Members of this family have true horns (made of Keratin while antlers are made from bone) which are never shed and not branched. Horns are present in both sexes.
Dall Sheep – Ovis dalli dalli
Dall sheep inhabit mountainous areas of Alaska and are found in relatively dry country and utilize a combination of open alpine ridges, meadows and steep slopes. They are rarely found below treeline.
Male Dall sheep is called rams. They are distinguished by massive curling horns. The females, called ewes, have shorter, more slender, slightly curved horns. In the late fall or winter, horn growth ceases. This is caused by a change in body chemistry during the rut. This start-and-stop growth of horns results in a pattern of rings called annuli. These rings can be distinguished from the other corrugations on the sheep’s horns and age can be determined by counting the annuli. Rams can reach 16 years, ewes 19.
Breeding occurs in December. Lambing occurs on rugged cliffs in May as a deterrent to predation. Food includes a wide variety of green plants in summer and dry, frozen grass and sedge stems, mosses and lichens in winter. They utilize mineral licks to help make up for mineral deficiencies. Different bands of sheep often meet at mineral licks and young males sometimes leave the band and grow up and join another resulting in good genetic diversity among the sheep populations.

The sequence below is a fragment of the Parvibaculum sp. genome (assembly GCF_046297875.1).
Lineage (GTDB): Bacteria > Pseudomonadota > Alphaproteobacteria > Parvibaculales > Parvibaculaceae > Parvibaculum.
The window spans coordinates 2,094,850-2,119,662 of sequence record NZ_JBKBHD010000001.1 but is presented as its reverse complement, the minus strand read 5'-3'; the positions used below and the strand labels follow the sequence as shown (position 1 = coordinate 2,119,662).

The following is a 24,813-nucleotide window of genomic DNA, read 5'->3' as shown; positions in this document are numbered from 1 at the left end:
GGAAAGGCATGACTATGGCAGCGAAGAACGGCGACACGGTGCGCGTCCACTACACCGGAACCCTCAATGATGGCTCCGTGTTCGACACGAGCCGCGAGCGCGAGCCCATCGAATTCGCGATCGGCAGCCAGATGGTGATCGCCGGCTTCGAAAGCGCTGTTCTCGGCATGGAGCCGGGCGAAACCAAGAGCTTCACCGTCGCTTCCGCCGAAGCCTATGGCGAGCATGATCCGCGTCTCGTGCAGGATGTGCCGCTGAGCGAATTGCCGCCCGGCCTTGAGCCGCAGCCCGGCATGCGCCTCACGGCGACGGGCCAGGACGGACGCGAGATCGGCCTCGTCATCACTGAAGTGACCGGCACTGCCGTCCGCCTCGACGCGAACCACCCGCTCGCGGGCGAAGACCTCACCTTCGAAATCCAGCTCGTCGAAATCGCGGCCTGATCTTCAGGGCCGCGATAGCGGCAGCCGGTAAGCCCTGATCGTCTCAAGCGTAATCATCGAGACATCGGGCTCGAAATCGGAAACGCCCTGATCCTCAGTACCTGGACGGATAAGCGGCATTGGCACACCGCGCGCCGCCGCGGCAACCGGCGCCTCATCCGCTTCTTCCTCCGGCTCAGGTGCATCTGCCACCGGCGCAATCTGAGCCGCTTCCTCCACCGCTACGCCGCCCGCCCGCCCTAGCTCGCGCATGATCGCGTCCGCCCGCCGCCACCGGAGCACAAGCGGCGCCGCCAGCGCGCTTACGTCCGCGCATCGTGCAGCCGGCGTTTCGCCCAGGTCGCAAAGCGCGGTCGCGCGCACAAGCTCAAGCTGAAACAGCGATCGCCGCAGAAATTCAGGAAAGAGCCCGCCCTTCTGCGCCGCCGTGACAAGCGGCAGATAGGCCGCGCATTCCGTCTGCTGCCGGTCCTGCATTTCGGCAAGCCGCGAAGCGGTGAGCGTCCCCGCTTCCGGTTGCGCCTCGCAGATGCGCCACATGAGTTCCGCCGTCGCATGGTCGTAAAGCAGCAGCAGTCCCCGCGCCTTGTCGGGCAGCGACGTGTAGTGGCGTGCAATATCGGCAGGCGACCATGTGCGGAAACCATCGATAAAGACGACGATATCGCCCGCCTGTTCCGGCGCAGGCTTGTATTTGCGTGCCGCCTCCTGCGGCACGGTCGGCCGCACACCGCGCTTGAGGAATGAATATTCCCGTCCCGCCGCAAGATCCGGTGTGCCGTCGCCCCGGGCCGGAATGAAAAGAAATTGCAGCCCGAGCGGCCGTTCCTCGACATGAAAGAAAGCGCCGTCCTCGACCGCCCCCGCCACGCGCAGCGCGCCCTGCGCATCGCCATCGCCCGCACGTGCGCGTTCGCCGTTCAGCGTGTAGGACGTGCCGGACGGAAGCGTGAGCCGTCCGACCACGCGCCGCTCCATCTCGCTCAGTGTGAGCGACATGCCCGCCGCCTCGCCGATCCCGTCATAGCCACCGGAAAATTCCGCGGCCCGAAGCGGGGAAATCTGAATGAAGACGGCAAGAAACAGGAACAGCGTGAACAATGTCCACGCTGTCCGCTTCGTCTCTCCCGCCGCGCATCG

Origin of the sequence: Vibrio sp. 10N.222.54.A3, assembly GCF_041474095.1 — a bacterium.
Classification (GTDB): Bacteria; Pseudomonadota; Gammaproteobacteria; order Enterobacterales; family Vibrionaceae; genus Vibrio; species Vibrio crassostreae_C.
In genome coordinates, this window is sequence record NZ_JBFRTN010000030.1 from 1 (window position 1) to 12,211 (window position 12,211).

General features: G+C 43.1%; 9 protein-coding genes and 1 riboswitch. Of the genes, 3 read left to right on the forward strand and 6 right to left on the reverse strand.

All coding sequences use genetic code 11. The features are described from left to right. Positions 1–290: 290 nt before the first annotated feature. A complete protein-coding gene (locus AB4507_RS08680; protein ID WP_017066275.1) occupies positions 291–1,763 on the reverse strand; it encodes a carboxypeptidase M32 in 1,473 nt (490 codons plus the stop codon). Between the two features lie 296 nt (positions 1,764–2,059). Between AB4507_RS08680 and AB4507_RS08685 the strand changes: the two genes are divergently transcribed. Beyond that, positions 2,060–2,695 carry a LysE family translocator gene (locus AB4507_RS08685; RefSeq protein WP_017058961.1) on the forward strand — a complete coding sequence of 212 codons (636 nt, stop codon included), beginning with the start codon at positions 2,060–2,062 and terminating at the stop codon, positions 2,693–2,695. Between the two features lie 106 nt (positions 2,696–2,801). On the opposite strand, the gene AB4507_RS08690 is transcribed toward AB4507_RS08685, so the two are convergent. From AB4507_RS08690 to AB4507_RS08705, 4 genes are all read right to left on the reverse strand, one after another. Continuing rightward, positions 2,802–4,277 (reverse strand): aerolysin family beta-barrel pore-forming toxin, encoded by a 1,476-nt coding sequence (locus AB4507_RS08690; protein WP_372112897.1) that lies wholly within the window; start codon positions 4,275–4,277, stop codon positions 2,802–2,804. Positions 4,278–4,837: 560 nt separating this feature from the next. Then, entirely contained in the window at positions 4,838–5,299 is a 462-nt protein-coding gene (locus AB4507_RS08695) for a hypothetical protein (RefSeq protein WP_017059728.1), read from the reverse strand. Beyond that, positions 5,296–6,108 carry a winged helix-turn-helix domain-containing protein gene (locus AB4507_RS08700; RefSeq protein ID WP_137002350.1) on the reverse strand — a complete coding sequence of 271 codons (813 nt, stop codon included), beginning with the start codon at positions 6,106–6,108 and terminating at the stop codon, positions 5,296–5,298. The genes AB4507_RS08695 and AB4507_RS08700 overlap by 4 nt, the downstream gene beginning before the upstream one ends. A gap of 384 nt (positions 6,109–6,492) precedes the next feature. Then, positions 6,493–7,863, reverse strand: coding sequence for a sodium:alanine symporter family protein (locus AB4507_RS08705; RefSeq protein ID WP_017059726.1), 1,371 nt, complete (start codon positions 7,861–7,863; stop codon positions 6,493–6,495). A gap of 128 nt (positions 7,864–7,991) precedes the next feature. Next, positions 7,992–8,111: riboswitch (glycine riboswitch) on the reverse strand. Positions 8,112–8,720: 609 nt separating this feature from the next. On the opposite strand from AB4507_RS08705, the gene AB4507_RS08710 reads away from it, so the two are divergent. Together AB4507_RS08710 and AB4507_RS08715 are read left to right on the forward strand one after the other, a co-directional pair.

Dall sheep preservation was the motivation for the establishment of Denali National Park as a wildlife sanctuary for wildlife.
Alaskan Wildlife can be seen in Denali National Park. Kantishna Wilderness Trails provides Alaska Wildlife Day Tours while Kantishna Roadhouse offers Denali Wilderness lodging and accommodations for Alaska Travel and Alaska Vacations deep into Denali National Park.